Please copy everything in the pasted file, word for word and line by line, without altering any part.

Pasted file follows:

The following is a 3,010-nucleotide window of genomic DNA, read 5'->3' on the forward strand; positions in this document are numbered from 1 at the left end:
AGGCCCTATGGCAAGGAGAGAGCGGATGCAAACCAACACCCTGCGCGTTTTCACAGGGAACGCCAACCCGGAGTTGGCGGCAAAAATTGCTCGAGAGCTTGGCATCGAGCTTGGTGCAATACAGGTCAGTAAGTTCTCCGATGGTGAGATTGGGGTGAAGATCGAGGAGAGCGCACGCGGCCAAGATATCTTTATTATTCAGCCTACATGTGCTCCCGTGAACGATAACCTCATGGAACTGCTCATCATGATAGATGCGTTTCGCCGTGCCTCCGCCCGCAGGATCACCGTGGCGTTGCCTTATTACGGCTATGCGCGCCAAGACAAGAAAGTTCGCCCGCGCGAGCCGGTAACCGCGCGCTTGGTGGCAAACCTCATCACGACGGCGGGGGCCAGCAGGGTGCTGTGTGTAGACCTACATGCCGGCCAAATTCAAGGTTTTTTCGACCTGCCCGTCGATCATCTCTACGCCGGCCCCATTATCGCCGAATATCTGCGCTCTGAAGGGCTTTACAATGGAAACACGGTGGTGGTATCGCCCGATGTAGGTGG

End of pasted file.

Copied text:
The following is a 3,010-nucleotide window of genomic DNA, read 5'->3' on the forward strand; positions in this document are numbered from 1 at the left end:
AGGCCCTATGGCAAGGAGAGAGCGGATGCAAACCAACACCCTGCGCGTTTTCACAGGGAACGCCAACCCGGAGTTGGCGGCAAAAATTGCTCGAGAGCTTGGCATCGAGCTTGGTGCAATACAGGTCAGTAAGTTCTCCGATGGTGAGATTGGGGTGAAGATCGAGGAGAGCGCACGCGGCCAAGATATCTTTATTATTCAGCCTACATGTGCTCCCGTGAACGATAACCTCATGGAACTGCTCATCATGATAGATGCGTTTCGCCGTGCCTCCGCCCGCAGGATCACCGTGGCGTTGCCTTATTACGGCTATGCGCGCCAAGACAAGAAAGTTCGCCCGCGCGAGCCGGTAACCGCGCGCTTGGTGGCAAACCTCATCACGACGGCGGGGGCCAGCAGGGTGCTGTGTGTAGACCTACATGCCGGCCAAATTCAAGGTTTTTTCGACCTGCCCGTCGATCATCTCTACGCCGGCCCCATTATCGCCGAATATCTGCGCTCTGAAGGGCTTTACAATGGAAACACGGTGGTGGTATCGCCCGATGTAGGTGG